Interview and Q&A with Andrew Brown, portfolio manager and founder of the East 72 holdings fund and of the East 72 Dynastry trust fund.
You can follow Andrew on Twitter through two handles: @abroninvestor (a wider range of tweets) and @east72holdings (strictly investment). I strongly suggest everyone to hava a look at all his writeups which you can find on his website: east 72 website
Hello Andrew! Here are the questions! I will only publish it when you give me the go and that everything is ok for you.
First of all many thanks Andrew for accepting this interview! Let's get right into the interview!
Can you tell us how you became interested in investing
Simple! I won the stock picking competition in my economics class at school when we did the part of the course which dealt with the role of stock exchanges and money markets in the UK economy (I grew up in Northern England). I remember the stock distinctly – Thomson Organisation – the UK arm of the Thomson family from Canada with interests in newspapers (notably the Times), travel (holidays and airplanes) and book publishing. After Roy Thomson’s death in 1976, the company reorganised and brought in the family’s privately owned North Sea oil interests.
There’s a fair precursor, at a much younger age to what fascinated me then and still does now: conglomerates controlled by a family magnate. What’s more glamourous in the late 1970’s than airplanes, oil wells and newspapers? Of course the company is still around focused on data provision as Thomson Reuters.
Can you present yourself and your fund?
I have 40+ years investing experience on the sell side as an analyst with Baring Securities and County NatWest (now Citigroup in Australia) predominantly in financials – banks and insurers – and as an analyst, portfolio manager (AMP) and Head of Equities (Rothschild). For the last 20 years I’ve worked for myself and have been a director of 14 public companies ranging from minerals exploration (the stock six-bagged in a few weeks but I couldn’t sell any) to financial planning (the stock six-bagged over ten years). So I know what a good (and bad) boardroom looks like.
East 72 Dynasty Trust is my first open ended investment company – I have run some closed end ones, in which we have used gearing and derivatives which could have done better, and so we’ve moved to a simple straightforward unhedged, ungeared structure. Dynasty Trust is still small since it was only established around the start of 2023.
What is the meaning behind East72 the name of your fund ?
I have worked in London and New York before emigrating to Australia. In New York, where I worked for a small Australian stockbroker, I used to live on East 72nd Street between Second and Third Avenue. I learned so much being in the Big Apple so I thought I would use that name.
How did you become interested in the Bolloré galaxy? Why do you think it is a good investment?
Really got to know about it when they raided Rue Imperiale de Lyon to put the squeeze on Michel David-Weill at Lazard which I thought was an amazing strategy – being located in Australia I have always had an interest in “entrepreneurial raiders” but started to realise Vincent Bollore was a cut above many others in the field. The ability to build from the ground up and his interest in “media” in the widest sense was an added interest.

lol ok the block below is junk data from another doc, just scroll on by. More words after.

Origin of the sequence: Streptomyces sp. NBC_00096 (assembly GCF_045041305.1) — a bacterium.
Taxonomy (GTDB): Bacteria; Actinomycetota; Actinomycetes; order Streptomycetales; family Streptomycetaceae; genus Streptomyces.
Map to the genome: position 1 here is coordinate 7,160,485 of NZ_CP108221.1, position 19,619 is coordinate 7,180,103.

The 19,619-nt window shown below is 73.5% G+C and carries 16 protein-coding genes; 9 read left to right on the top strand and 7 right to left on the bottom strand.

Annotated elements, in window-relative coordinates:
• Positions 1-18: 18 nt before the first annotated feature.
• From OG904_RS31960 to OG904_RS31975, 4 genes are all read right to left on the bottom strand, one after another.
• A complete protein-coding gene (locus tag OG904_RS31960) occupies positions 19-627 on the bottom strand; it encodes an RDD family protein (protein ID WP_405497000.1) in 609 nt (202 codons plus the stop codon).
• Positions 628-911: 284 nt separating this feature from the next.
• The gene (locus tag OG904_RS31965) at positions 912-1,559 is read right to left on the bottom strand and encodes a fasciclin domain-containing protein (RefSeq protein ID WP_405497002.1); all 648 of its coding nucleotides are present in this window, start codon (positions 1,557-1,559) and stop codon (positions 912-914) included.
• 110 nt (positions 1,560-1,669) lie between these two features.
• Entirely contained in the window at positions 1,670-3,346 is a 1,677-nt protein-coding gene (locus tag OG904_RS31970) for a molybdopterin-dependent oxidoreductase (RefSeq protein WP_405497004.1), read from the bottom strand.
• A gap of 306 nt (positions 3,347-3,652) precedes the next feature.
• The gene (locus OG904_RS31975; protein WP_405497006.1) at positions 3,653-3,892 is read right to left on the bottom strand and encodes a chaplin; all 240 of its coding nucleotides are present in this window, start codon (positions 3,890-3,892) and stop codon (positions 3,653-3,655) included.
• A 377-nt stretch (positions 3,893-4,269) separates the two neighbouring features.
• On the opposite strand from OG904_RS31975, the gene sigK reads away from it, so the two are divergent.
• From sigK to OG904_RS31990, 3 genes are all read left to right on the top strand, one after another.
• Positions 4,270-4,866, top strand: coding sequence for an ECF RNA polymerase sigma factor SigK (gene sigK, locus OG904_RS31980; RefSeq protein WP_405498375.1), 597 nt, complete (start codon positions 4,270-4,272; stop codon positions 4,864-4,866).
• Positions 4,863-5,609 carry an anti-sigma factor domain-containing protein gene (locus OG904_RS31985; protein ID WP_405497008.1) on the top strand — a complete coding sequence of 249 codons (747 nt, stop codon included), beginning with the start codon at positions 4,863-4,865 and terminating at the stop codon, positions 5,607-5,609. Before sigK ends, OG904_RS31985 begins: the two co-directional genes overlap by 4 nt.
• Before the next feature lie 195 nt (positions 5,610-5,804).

I love the fact that Bollore are realising some very long held assets for excellent prices so will have a massive cash bank at a time asset prices are most likely to fall. Clearly I figure media will be a real focus and that’s tough to analyse because of the very diverse cash flow/earnings multiples. It’s a good investment because you are buying to line up alongside one of the smartest investors of the past 50years at half its real value without even adjusting for cash. Where else can you say that? The top companies in the group have share prices which are absurdly low.
What attracts you to family holdings as your East 72 Dynasty Fund is dedicated to them ?
There are three elements I’ve touched on in the first few questions that come together in family controlled companies.
Many of them are conglomerates so that you have to be a good generalist. Larger active managers tend to focus on industries and they don’t always make sense for a big specialist funds manager to focus on – their complexity demands a lot of effort, are sometimes thinly traded and can be controversial. Hence, there is usually little analysis of them by brokers. Analysis of them is virtually exclusively on the buy side, who often don’t want to give all their secrets away. So there are real chances of mispricing; it’s not just backing the family – you need to identify a margin of safety to say “I’m backing the family at a 60% discount to intrinsic value”
Rothschild. You work for the family and it’s not a “brand name”. It’s a centuries-old family heritage over the door, which is fiercely protected. So for many of the patriarchs within the family, it’s not about excitement but preservation of wealth and reputation. Now, of course, you don’t want the family to be too staid, and be left behind. Hence, we try to find that fine balance between reputation, preservation but forward thinking and intellect. Exor, the Agnelli family vehicle run by John Elkann is a fabulous example of that balance – and amazing capital management skills.
Insurance analysis. Insurance really forces you to do “sum of the parts”, not just in Berkshire, Markel or Fairfax Financial, but even a simpler company. The insurer doesn’t need ALL of the capital to run the business and so you can separate out the capital which IS needed to run the insurance operations from that which the regulator forces you to hold and the surplus capital which you can put to work in longer dated assets – equities and private businesses. “Sum of the parts” is my staple valuation tool as you would expect – many of the companies I analyse are “assets” bolted to income streams (eg Vivendi)